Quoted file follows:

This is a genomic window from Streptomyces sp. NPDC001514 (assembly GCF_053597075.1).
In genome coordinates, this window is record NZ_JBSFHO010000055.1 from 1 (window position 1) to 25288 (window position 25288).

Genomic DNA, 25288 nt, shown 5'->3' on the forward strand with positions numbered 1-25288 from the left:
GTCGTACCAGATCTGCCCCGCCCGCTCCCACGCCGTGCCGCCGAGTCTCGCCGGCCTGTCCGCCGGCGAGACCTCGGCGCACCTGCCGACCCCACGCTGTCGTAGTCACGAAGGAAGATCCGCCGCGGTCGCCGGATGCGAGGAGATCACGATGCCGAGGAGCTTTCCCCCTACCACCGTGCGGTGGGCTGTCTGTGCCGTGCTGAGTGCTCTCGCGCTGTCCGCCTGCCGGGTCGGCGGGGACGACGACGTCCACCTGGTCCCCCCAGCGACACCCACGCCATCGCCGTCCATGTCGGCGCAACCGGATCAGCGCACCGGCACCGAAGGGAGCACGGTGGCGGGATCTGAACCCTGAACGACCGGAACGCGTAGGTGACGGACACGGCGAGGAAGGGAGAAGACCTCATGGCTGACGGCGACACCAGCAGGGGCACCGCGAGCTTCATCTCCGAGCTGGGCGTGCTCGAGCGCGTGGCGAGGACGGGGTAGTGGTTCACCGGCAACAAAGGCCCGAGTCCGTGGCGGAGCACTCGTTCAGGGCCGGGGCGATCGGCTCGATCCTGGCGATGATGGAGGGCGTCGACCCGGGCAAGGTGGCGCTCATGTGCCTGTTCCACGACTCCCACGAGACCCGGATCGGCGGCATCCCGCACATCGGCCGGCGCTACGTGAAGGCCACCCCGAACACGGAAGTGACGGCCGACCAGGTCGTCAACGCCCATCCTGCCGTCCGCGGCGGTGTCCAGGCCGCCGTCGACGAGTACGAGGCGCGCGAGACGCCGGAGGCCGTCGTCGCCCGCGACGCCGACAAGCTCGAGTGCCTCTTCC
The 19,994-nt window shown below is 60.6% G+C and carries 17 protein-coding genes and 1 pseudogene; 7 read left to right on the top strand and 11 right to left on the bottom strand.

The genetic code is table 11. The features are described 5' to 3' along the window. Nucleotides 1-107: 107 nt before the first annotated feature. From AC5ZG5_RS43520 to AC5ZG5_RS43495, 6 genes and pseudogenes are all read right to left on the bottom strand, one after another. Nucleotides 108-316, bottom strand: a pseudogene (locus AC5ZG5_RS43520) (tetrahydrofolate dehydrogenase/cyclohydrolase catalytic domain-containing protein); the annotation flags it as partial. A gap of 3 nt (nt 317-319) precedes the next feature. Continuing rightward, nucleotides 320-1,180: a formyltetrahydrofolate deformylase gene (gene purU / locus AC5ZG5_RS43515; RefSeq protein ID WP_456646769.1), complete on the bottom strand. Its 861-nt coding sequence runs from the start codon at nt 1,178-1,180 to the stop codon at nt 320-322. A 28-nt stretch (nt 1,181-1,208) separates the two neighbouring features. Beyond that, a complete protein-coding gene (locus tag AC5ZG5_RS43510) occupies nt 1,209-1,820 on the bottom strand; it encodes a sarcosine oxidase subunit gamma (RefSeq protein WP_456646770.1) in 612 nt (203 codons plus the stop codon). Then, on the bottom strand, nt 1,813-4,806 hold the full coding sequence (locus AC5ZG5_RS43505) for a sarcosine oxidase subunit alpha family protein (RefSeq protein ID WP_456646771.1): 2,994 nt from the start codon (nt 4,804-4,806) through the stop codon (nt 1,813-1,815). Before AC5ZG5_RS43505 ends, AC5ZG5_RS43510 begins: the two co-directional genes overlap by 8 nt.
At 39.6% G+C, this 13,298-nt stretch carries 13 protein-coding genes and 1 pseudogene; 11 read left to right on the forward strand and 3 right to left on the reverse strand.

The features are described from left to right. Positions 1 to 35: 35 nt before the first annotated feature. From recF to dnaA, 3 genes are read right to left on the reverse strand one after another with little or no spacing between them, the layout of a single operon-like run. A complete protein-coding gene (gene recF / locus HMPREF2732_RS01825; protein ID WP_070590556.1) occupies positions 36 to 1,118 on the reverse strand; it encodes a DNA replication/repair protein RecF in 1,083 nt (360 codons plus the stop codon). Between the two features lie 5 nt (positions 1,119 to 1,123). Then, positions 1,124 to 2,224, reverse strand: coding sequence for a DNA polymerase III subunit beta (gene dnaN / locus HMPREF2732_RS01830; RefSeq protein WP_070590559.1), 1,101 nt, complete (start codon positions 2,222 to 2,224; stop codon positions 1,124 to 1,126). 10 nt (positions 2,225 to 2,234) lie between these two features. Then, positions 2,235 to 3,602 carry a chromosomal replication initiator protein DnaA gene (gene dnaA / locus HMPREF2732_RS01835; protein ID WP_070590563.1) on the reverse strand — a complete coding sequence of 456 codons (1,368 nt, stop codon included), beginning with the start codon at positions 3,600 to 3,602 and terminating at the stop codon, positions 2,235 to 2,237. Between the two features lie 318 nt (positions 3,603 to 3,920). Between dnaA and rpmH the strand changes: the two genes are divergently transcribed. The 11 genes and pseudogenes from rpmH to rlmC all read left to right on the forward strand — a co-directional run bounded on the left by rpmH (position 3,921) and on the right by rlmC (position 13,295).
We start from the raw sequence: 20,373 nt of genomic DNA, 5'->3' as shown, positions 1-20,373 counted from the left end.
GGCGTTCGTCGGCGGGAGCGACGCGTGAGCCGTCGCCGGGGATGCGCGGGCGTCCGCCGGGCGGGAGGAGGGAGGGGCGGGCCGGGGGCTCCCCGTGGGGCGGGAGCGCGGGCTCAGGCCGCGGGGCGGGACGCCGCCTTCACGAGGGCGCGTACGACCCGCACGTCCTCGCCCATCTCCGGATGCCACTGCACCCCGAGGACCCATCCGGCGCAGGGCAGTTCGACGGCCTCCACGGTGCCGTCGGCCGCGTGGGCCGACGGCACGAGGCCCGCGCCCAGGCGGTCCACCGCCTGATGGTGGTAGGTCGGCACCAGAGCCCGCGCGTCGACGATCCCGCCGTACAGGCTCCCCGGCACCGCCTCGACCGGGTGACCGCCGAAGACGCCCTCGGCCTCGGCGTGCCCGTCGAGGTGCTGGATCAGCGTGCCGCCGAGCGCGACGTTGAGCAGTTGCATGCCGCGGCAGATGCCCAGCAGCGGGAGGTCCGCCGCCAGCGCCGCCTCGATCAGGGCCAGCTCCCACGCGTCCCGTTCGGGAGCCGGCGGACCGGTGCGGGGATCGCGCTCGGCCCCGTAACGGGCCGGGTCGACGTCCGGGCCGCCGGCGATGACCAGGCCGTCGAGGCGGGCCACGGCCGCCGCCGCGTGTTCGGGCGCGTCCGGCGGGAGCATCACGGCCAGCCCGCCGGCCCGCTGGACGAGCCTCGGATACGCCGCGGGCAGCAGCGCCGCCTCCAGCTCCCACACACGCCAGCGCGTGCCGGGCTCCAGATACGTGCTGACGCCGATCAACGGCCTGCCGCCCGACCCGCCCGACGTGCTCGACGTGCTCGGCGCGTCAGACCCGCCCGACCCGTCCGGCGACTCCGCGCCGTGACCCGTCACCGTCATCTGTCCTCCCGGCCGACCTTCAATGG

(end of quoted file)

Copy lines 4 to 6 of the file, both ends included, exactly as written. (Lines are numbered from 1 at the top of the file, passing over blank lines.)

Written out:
GTCGTACCAGATCTGCCCCGCCCGCTCCCACGCCGTGCCGCCGAGTCTCGCCGGCCTGTCCGCCGGCGAGACCTCGGCGCACCTGCCGACCCCACGCTGTCGTAGTCACGAAGGAAGATCCGCCGCGGTCGCCGGATGCGAGGAGATCACGATGCCGAGGAGCTTTCCCCCTACCACCGTGCGGTGGGCTGTCTGTGCCGTGCTGAGTGCTCTCGCGCTGTCCGCCTGCCGGGTCGGCGGGGACGACGACGTCCACCTGGTCCCCCCAGCGACACCCACGCCATCGCCGTCCATGTCGGCGCAACCGGATCAGCGCACCGGCACCGAAGGGAGCACGGTGGCGGGATCTGAACCCTGAACGACCGGAACGCGTAGGTGACGGACACGGCGAGGAAGGGAGAAGACCTCATGGCTGACGGCGACACCAGCAGGGGCACCGCGAGCTTCATCTCCGAGCTGGGCGTGCTCGAGCGCGTGGCGAGGACGGGGTAGTGGTTCACCGGCAACAAAGGCCCGAGTCCGTGGCGGAGCACTCGTTCAGGGCCGGGGCGATCGGCTCGATCCTGGCGATGATGGAGGGCGTCGACCCGGGCAAGGTGGCGCTCATGTGCCTGTTCCACGACTCCCACGAGACCCGGATCGGCGGCATCCCGCACATCGGCCGGCGCTACGTGAAGGCCACCCCGAACACGGAAGTGACGGCCGACCAGGTCGTCAACGCCCATCCTGCCGTCCGCGGCGGTGTCCAGGCCGCCGTCGACGAGTACGAGGCGCGCGAGACGCCGGAGGCCGTCGTCGCCCGCGACGCCGACAAGCTCGAGTGCCTCTTCC
The 19,994-nt window shown below is 60.6% G+C and carries 17 protein-coding genes and 1 pseudogene; 7 read left to right on the top strand and 11 right to left on the bottom strand.

The genetic code is table 11. The features are described 5' to 3' along the window. Nucleotides 1-107: 107 nt before the first annotated feature. From AC5ZG5_RS43520 to AC5ZG5_RS43495, 6 genes and pseudogenes are all read right to left on the bottom strand, one after another. Nucleotides 108-316, bottom strand: a pseudogene (locus AC5ZG5_RS43520) (tetrahydrofolate dehydrogenase/cyclohydrolase catalytic domain-containing protein); the annotation flags it as partial. A gap of 3 nt (nt 317-319) precedes the next feature. Continuing rightward, nucleotides 320-1,180: a formyltetrahydrofolate deformylase gene (gene purU / locus AC5ZG5_RS43515; RefSeq protein ID WP_456646769.1), complete on the bottom strand. Its 861-nt coding sequence runs from the start codon at nt 1,178-1,180 to the stop codon at nt 320-322. A 28-nt stretch (nt 1,181-1,208) separates the two neighbouring features. Beyond that, a complete protein-coding gene (locus tag AC5ZG5_RS43510) occupies nt 1,209-1,820 on the bottom strand; it encodes a sarcosine oxidase subunit gamma (RefSeq protein WP_456646770.1) in 612 nt (203 codons plus the stop codon). Then, on the bottom strand, nt 1,813-4,806 hold the full coding sequence (locus AC5ZG5_RS43505) for a sarcosine oxidase subunit alpha family protein (RefSeq protein ID WP_456646771.1): 2,994 nt from the start codon (nt 4,804-4,806) through the stop codon (nt 1,813-1,815). Before AC5ZG5_RS43505 ends, AC5ZG5_RS43510 begins: the two co-directional genes overlap by 8 nt.